Hector and His Family
Hector is the ultimate family man in The Iliad. He deeply loves his wife Andromache and his young son. In fact, he loves his son so much that he wishes for him to be greater than himself. He says, ''Zeus, all you immortals! Grant this boy, my son, may be like me, first in glory among the Trojans, strong and brave like me, and rule all Troy in power and one day let them say, 'He is a better man than his father!''' Hector wants the best for his son.
Hector loves his family, but he isn't very happy with his brother Paris' actions. Paris bringing Helen to Troy is what spurred the entire war, and yet he doesn't fight in the battle. Hector and his family could have given back Helen, and even sacrificed Paris' life, but instead, they fight for him.
But Hector doesn't let Paris' action go unnoticed. Hector says, ''Paris, you handsome, woman-mad deceiver, you shouldn't have been born, or killed unmarried. I wish you had — it would have been far better.'' Hector wishes he had been killed or never born because he brings such shame onto the family. Hector hates what his brother has done, but that doesn't stop him from protecting his people.
The Pride of Hector
Hector's pride is what makes Hector a great Trojan warrior, but it's also what blinds him from making smart decisions. During the war, Poulydamas warns Hector about staying and fighting when he knows they are at a disadvantage and Hector doesn't listen. He realizes his poor choice when Achilles is coming in behind him as the army heads toward the fortress. He says, ''I would not obey him, but that would have been far better. Now, since by my own recklessness I have ruined my people, I feel shame before the Trojans and the Trojan women.''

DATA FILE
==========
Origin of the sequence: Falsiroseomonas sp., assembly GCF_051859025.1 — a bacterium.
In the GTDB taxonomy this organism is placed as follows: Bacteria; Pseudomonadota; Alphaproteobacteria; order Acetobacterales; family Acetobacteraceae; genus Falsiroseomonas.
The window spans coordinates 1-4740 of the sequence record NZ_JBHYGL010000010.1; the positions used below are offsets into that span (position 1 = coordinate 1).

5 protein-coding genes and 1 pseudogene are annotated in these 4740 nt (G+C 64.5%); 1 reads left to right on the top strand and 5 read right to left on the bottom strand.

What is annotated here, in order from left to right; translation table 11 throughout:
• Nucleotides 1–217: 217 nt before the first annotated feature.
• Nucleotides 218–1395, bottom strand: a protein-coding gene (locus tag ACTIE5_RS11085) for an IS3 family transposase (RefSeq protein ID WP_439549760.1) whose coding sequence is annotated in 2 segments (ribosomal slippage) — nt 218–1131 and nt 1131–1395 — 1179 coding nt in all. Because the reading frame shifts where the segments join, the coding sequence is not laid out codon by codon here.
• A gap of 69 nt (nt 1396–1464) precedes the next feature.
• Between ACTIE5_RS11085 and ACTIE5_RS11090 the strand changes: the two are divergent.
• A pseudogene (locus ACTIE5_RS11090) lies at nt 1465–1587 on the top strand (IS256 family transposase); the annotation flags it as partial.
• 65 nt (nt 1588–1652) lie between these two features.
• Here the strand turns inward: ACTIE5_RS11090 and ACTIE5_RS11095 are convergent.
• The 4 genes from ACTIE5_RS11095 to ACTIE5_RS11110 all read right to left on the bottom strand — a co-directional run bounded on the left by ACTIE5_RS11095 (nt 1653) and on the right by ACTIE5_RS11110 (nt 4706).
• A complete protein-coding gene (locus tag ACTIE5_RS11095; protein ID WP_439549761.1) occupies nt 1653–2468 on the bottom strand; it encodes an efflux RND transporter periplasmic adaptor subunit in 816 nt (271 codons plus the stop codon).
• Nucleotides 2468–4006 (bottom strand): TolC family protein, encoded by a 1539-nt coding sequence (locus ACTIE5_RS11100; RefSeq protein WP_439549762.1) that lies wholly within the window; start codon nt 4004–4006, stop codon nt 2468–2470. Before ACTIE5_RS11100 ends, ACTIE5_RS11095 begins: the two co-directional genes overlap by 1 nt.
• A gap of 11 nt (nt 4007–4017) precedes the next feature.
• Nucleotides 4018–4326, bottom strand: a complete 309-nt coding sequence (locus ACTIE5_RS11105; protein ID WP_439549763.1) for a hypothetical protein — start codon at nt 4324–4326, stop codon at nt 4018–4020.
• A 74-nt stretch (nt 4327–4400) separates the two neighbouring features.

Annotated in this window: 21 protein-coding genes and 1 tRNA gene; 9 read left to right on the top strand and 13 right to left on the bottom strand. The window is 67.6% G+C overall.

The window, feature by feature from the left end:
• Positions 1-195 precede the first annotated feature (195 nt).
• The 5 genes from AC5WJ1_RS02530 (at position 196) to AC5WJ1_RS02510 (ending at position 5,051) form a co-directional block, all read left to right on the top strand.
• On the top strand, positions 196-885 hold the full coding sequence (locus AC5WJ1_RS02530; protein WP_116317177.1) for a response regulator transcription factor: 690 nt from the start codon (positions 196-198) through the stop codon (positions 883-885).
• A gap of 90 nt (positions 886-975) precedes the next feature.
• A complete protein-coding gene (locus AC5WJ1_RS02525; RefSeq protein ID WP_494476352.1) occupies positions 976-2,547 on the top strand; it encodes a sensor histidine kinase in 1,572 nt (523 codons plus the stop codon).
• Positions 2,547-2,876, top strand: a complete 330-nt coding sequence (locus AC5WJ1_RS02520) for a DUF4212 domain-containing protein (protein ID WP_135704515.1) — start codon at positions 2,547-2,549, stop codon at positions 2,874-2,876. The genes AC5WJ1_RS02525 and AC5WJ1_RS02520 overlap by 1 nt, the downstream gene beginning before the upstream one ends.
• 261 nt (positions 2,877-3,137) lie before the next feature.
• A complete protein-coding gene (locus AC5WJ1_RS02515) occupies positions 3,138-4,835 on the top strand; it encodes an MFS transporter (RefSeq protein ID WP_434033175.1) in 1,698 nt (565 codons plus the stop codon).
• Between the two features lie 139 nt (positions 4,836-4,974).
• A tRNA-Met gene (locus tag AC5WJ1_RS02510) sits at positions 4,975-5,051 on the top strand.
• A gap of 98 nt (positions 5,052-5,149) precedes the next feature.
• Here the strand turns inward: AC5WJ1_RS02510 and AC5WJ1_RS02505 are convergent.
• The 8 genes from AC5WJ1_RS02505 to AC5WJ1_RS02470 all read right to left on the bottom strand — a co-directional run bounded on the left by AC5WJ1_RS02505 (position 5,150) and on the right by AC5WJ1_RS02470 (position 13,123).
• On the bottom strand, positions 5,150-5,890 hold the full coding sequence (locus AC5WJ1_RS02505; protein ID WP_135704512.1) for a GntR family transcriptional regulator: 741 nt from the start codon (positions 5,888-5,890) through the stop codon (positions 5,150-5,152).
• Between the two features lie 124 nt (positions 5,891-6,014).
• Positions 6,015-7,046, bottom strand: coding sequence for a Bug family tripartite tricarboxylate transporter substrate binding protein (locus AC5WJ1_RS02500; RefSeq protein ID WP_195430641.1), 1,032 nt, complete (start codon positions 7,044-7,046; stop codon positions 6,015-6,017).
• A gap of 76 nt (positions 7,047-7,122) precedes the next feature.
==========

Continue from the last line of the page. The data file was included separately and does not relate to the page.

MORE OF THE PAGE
Hector sees that his pride and desire to be strong have put his people in a terrible position. Moreover, he knows that he must stay outside of the walls to fight Achilles because he doesn't want to hear Poulydamas point out that his pride got the better of him. His pride jeopardizes his people, so he chooses to stay outside of the walls to battle Achilles alone. Hector knows that Achilles is his greatest enemy and that he must be the one to try and defeat him. Hectors says that he ''will not run from him out of the sorrowful battle'' even if it means that he will die. Sadly, he does.
Respecting the Enemy
Hector constantly shows how a warrior should behave. For example, when he is fighting against the Achaeans, he demonstrates that, even though they are his enemy, they are worthy of the same honor that his men deserve. He says, ''Come then, let us give each other glorious presents, so that any of the Achaeans or Trojans may say of us: 'These two fought each other in heart-consuming hate, then joined with each other in close friendship, before they were parted.''' Ultimately, he understands that war is gruesome and that there are always two sides to the fight even if those men do not really wish to hurt each other.
Hector is the Trojan warrior in Homer's The Iliad, an epic poem that recounts the final years of the Trojan War. Hector is brave, prideful, and he loves his family. Unfortunately, it is his pride that gets him into trouble, and he is killed by Achilles. Although his pride is his downfall, it does help take his men into battle. Hector also believes that protecting his family and his people is his number one priority. He protects the city of Troy after his cowardly brother Paris brings Helen to Troy.